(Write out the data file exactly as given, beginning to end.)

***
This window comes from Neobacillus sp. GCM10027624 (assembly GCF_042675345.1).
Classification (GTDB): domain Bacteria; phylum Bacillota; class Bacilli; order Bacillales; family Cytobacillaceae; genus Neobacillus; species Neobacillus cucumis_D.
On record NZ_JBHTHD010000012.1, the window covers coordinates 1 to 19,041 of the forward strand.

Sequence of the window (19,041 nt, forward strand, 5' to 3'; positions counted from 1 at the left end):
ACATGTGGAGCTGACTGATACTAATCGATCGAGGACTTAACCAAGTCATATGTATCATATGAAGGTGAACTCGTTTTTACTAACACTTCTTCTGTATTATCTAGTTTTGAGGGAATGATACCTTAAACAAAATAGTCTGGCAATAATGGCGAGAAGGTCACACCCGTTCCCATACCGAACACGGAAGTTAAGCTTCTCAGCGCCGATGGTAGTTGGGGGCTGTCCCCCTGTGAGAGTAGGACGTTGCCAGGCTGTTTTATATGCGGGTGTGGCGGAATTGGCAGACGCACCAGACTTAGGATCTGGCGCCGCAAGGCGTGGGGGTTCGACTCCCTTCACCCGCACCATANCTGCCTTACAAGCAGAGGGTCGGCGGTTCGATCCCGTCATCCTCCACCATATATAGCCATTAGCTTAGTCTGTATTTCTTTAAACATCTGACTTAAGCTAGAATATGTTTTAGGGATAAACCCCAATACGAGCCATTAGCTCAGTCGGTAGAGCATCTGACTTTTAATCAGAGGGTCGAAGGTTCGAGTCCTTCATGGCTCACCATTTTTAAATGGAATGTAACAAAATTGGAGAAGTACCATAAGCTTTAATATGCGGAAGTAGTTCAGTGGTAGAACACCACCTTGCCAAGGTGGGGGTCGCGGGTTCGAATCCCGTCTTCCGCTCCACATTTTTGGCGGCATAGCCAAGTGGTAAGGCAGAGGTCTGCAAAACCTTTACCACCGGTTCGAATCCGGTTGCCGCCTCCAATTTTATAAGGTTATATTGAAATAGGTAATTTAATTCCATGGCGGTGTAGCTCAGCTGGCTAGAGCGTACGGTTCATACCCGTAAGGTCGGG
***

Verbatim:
This window comes from Neobacillus sp. GCM10027624 (assembly GCF_042675345.1).
Classification (GTDB): domain Bacteria; phylum Bacillota; class Bacilli; order Bacillales; family Cytobacillaceae; genus Neobacillus; species Neobacillus cucumis_D.
On record NZ_JBHTHD010000012.1, the window covers coordinates 1 to 19,041 of the forward strand.

Sequence of the window (19,041 nt, forward strand, 5' to 3'; positions counted from 1 at the left end):
ACATGTGGAGCTGACTGATACTAATCGATCGAGGACTTAACCAAGTCATATGTATCATATGAAGGTGAACTCGTTTTTACTAACACTTCTTCTGTATTATCTAGTTTTGAGGGAATGATACCTTAAACAAAATAGTCTGGCAATAATGGCGAGAAGGTCACACCCGTTCCCATACCGAACACGGAAGTTAAGCTTCTCAGCGCCGATGGTAGTTGGGGGCTGTCCCCCTGTGAGAGTAGGACGTTGCCAGGCTGTTTTATATGCGGGTGTGGCGGAATTGGCAGACGCACCAGACTTAGGATCTGGCGCCGCAAGGCGTGGGGGTTCGACTCCCTTCACCCGCACCATANCTGCCTTACAAGCAGAGGGTCGGCGGTTCGATCCCGTCATCCTCCACCATATATAGCCATTAGCTTAGTCTGTATTTCTTTAAACATCTGACTTAAGCTAGAATATGTTTTAGGGATAAACCCCAATACGAGCCATTAGCTCAGTCGGTAGAGCATCTGACTTTTAATCAGAGGGTCGAAGGTTCGAGTCCTTCATGGCTCACCATTTTTAAATGGAATGTAACAAAATTGGAGAAGTACCATAAGCTTTAATATGCGGAAGTAGTTCAGTGGTAGAACACCACCTTGCCAAGGTGGGGGTCGCGGGTTCGAATCCCGTCTTCCGCTCCACATTTTTGGCGGCATAGCCAAGTGGTAAGGCAGAGGTCTGCAAAACCTTTACCACCGGTTCGAATCCGGTTGCCGCCTCCAATTTTATAAGGTTATATTGAAATAGGTAATTTAATTCCATGGCGGTGTAGCTCAGCTGGCTAGAGCGTACGGTTCATACCCGTAAGGTCGGG